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Half of U.S. adult Twitter users consume news on the platform

A person holds a magnifying glass over a computer screen displaying Twitter logos, in this picture illustration taken in Skopje September 10
A person holds a magnifying glass over a computer screen displaying Twitter logos, in this picture illustration taken in Skopje September 10

By Jennifer Saba

(Reuters) - About half of all adult Twitter users in the United States said they get news through the social media platform, mainly on mobile devices, according to a new survey.

The report by the Pew Research Center in collaboration with the John S. and James L. Knight Foundation was released on Monday. The results are based on a the survey of more than 5,000 U.S. adults including Twitter and Facebook users.

Twitter users who consume news on the platform - defined as information about events and issues that involve more than just family or friends - represent only 8 percent of the U.S. adult population.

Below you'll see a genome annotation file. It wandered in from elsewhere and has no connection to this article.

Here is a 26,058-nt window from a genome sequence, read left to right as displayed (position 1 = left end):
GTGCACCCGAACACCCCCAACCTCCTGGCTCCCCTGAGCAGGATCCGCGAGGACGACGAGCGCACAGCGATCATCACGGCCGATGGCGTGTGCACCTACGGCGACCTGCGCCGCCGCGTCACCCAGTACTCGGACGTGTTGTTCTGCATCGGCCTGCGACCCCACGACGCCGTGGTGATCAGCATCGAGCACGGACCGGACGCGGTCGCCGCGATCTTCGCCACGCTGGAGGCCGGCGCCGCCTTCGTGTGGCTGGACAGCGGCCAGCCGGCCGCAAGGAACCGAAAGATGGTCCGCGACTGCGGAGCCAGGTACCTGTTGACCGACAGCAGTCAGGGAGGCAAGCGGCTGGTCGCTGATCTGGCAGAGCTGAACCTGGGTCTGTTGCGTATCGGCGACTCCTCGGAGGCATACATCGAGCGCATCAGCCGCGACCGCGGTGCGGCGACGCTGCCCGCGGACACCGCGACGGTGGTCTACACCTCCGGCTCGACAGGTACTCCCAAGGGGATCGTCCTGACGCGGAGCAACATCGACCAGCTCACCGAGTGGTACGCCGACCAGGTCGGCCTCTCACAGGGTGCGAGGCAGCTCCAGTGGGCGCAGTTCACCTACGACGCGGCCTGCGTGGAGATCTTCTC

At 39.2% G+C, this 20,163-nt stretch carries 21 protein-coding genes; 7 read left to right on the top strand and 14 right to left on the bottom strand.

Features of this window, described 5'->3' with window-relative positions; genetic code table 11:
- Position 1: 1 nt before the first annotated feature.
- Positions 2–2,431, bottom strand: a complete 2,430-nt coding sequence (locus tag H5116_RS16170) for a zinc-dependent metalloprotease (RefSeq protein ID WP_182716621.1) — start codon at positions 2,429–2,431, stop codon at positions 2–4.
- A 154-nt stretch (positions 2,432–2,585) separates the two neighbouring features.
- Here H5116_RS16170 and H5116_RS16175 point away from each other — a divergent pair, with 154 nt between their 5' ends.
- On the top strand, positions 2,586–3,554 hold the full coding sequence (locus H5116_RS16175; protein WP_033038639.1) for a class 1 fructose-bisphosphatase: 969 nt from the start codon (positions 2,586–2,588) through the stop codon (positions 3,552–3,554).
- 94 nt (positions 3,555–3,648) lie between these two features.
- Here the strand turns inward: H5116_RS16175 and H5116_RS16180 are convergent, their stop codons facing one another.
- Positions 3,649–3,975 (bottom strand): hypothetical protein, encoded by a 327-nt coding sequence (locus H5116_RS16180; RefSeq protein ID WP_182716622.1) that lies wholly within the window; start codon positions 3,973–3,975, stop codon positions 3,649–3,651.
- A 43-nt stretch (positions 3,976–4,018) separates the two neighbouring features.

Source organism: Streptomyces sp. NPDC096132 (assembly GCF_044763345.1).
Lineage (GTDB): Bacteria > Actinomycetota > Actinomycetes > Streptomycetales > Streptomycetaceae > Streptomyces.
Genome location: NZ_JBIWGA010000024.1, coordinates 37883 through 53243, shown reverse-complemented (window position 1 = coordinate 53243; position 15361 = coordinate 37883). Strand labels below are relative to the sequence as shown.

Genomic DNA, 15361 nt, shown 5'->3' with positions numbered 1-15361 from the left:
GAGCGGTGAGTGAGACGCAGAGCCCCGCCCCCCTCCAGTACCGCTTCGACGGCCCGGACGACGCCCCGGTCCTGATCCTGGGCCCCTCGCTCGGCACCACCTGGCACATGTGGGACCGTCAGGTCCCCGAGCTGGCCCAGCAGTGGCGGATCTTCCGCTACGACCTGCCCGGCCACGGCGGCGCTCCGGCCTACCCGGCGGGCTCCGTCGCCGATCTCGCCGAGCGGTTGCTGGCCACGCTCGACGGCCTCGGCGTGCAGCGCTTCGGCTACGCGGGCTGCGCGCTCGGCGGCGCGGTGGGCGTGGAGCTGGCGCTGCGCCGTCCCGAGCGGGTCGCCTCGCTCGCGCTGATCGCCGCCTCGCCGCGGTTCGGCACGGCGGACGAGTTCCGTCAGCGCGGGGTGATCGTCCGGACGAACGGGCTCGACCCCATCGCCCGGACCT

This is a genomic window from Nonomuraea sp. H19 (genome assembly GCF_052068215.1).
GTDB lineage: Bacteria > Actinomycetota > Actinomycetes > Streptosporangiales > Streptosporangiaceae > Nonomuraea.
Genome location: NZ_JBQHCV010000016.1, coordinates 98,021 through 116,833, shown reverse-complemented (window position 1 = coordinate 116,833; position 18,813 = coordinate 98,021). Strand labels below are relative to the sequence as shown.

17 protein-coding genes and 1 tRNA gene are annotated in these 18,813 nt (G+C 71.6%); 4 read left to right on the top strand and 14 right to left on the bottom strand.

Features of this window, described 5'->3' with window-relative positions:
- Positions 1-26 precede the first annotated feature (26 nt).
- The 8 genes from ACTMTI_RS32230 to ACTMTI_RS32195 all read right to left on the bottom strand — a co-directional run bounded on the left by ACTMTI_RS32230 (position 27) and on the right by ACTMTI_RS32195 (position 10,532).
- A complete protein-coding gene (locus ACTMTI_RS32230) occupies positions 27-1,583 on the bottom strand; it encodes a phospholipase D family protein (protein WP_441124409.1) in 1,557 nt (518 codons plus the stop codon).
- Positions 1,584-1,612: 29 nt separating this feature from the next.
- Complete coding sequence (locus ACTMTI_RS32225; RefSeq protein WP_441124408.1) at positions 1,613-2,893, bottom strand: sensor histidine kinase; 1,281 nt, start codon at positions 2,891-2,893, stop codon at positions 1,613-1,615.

Almost half of all U.S. adults on Facebook use the social media platform founded by Mark Zuckerberg to consume news as well, according to a study from the Pew Research Center released two weeks ago. But that group represent nearly one-third of all U.S. adults.

Twitter has about 200 million users worldwide, while Facebook has 1 billion.

The survey also underscores how young people consume news because almost half of Twitter news users are between the ages of 18 and 29.

Breaking news or topics of interest can explode on Twitter with millions of tweets covering events ranging from the Newtown, Connecticut shootings to the Supreme Court decision on same-sex marriage.

Twitter just named NBC News digital executive Vivian Schiller as head of news to act as a liaison between Twitter and news organizations.

The network known for short messages of up to 140 characters is preparing to make one of the most closely watched initial public offerings later this week. It raised the price range for its IPO by 25 percent earlier on Monday, valuing the company at up to $13.6 billion.

(Reporting by Jennifer Saba in New York; Editing by Phil Berlowitz)

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